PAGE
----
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Loss of pre-Civil War building 'big blow' to African-American corridor

Fire Wednesday destroyed a pre-Civil War building that was to become part of a new attraction in the Michigan Street African American Heritage Corridor.

The two-story federal-style brick building at 68 Sycamore St. was to have been restored as an African-American art gallery with artist work spaces. Developer Rocco Termini, who bought the building in July, planned to connect it to a three-story building next door, which was not damaged by the fire.

"Sycamore and Michigan is a part of the corridor, and this is a big blow," said Karen Stanley Fleming, who chairs the Michigan Street African American Heritage Commission.

[Gallery: Fire destroys historic building on Sycamore Street]

"There are too many vacant parcels already along the corridor, so every building that goes down detracts from the ability to understand the early- and mid-20th-century greatness of the corridor in its biggest day," she said.

Fleming said Termini's project would have been a great addition to the "fabric of art and culture" along the corridor, which extends from First Shiloh Baptist Church at Pine and Swan streets to Bethel AME Church at Michigan Avenue and W. Ferry Street.

Rocco Termini bought the two buildings on Sycamore Street to save them from demolition. He planned to connect them and create an African-American art gallery and artist live/work spaces. (John Hickey/News file photo)

Termini said he will determine in coming days if his plan can work with the remaining, larger building.

"We were looking to start in the spring and open in the beginning of next year," Termini said. "Now, I'm not really sure. We have to rethink the whole thing, but we're certainly going to try."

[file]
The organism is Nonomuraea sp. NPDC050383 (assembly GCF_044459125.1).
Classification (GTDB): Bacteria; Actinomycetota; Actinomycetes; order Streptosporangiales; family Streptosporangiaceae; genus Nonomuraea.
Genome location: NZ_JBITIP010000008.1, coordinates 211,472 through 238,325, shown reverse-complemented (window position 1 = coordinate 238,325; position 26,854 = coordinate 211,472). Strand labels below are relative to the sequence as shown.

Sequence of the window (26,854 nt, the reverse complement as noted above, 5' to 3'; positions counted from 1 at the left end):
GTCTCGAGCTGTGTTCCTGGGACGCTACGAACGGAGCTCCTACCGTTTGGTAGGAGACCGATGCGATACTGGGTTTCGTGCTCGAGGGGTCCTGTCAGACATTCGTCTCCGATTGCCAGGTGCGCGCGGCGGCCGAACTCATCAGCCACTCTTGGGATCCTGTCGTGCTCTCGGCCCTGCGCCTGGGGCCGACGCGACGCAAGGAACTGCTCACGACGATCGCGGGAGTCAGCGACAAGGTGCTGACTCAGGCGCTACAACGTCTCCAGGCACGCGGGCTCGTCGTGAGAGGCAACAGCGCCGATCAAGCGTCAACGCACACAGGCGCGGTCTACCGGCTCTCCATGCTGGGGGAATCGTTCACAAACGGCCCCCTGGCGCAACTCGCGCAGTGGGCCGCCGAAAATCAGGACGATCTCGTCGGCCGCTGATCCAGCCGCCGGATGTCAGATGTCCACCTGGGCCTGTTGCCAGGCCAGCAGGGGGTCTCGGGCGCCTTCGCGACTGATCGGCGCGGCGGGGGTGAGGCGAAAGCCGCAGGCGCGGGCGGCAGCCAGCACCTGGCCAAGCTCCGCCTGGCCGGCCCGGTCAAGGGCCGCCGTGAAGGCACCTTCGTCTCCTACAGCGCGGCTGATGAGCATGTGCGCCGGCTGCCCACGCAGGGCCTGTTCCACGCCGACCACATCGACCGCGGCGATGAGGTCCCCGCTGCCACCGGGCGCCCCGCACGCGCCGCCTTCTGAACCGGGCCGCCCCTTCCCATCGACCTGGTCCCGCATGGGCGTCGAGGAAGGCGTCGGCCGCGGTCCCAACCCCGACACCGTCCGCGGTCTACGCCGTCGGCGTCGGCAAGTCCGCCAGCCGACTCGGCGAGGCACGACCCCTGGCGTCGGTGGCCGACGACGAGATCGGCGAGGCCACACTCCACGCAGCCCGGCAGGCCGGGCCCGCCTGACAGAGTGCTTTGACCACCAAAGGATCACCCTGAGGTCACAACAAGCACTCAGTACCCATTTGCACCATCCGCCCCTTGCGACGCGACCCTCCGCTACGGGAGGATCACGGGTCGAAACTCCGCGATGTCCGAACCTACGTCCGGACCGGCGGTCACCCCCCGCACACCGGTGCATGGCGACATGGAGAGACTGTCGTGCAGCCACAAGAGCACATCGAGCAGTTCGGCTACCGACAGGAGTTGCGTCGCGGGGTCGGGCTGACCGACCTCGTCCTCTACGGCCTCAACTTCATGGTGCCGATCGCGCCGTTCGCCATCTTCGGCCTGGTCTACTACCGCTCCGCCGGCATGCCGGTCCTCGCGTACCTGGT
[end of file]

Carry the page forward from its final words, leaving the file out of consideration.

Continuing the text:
The two-alarm fire broke out around 3 a.m. Termini said he learned from firefighters that boards in the back of the building had been removed and squatters had been inside. He suspects they may have inadvertently caused the fire by trying to stay warm.

"There was no other way that building could have caught on fire," Termini said. "There was no gas or electric in the building. It's just sad that in this day and age you have people living in abandoned buildings."

Preservation Buffalo Niagara had played a key role in trying to preserve the building.

Concerned by its deteriorating condition, the organization had contacted the building's previous owner, Nancy Singh, who they found to be unresponsive. Next, they researched the building to get it locally landmarked, and then went to housing court to block her demolition request. The organization reached out to Termini about him buying it, and helped identify funding sources and explored uses with other partners.

"Unfortunately, with underused and vacant properties, fires all too often happen," said Christiana Limniatis, Preservation Buffalo Niagara's director of preservation services. "But in this case, we had a developer involved, and things were moving along. That makes this all the more heartbreaking."

Rocco Termini purchased the buildings on Sycamore Street to save them from demolition. (John Hickey/Buffalo News)

When the red brick building was erected, John Tyler occupied the White House as the 10th president of the United States.

Frederick Douglass, who escaped from slavery five years earlier, was in Buffalo to attend the pro-abolitionist National Convention of Colored Men. The Civil War was almost 20 years away.

"People who lived in the house rubbed elbows with all the abolitionists that went to the Michigan Baptist Church around the corner," Limniatis said.

The 4,000-square-foot house appeared as a residential address in the city directory for the first time in the 1844, when it was the home for German immigrant Joseph Staub, a shoemaker. It had a saddleback roof, distinctive end parapets and chimneys, and stone lintels over windows and doors that had been painted white.

The 6,000-square-foot federal-style building next door appeared in the 1849 city directory for the first time under the name of Eliza Smith, who took in boarders, including a cigar maker.

"There is no place in that corridor for anything like what we were planning, and the corridor should become a tourist attraction," Termini said. "No one is going to go there without things to draw people."

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